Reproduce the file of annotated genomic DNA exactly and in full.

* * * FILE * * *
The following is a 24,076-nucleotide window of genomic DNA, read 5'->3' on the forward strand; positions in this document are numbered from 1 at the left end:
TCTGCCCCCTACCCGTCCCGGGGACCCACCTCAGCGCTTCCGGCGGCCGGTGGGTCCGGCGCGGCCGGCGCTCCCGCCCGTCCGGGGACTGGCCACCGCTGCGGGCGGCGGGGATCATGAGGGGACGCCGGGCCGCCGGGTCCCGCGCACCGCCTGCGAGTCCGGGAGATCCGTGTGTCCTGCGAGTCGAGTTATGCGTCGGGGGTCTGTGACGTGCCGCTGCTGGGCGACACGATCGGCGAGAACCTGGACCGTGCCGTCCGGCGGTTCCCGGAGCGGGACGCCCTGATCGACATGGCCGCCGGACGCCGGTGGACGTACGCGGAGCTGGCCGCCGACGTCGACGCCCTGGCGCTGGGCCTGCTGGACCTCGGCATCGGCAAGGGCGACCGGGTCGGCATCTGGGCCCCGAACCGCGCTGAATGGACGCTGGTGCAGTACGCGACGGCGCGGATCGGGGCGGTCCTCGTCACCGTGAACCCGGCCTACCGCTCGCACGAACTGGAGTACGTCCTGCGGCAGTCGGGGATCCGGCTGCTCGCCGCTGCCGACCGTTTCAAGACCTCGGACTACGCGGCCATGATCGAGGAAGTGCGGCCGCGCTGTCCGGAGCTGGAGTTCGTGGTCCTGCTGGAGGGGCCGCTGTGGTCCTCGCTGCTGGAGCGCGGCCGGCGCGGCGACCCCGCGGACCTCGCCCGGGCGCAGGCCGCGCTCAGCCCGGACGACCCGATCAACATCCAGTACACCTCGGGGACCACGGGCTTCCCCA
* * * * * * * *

The following is a 24,076-nucleotide window of genomic DNA, read 5'->3' on the forward strand; positions in this document are numbered from 1 at the left end:
TCTGCCCCCTACCCGTCCCGGGGACCCACCTCAGCGCTTCCGGCGGCCGGTGGGTCCGGCGCGGCCGGCGCTCCCGCCCGTCCGGGGACTGGCCACCGCTGCGGGCGGCGGGGATCATGAGGGGACGCCGGGCCGCCGGGTCCCGCGCACCGCCTGCGAGTCCGGGAGATCCGTGTGTCCTGCGAGTCGAGTTATGCGTCGGGGGTCTGTGACGTGCCGCTGCTGGGCGACACGATCGGCGAGAACCTGGACCGTGCCGTCCGGCGGTTCCCGGAGCGGGACGCCCTGATCGACATGGCCGCCGGACGCCGGTGGACGTACGCGGAGCTGGCCGCCGACGTCGACGCCCTGGCGCTGGGCCTGCTGGACCTCGGCATCGGCAAGGGCGACCGGGTCGGCATCTGGGCCCCGAACCGCGCTGAATGGACGCTGGTGCAGTACGCGACGGCGCGGATCGGGGCGGTCCTCGTCACCGTGAACCCGGCCTACCGCTCGCACGAACTGGAGTACGTCCTGCGGCAGTCGGGGATCCGGCTGCTCGCCGCTGCCGACCGTTTCAAGACCTCGGACTACGCGGCCATGATCGAGGAAGTGCGGCCGCGCTGTCCGGAGCTGGAGTTCGTGGTCCTGCTGGAGGGGCCGCTGTGGTCCTCGCTGCTGGAGCGCGGCCGGCGCGGCGACCCCGCGGACCTCGCCCGGGCGCAGGCCGCGCTCAGCCCGGACGACCCGATCAACATCCAGTACACCTCGGGGACCACGGGCTTCCCCA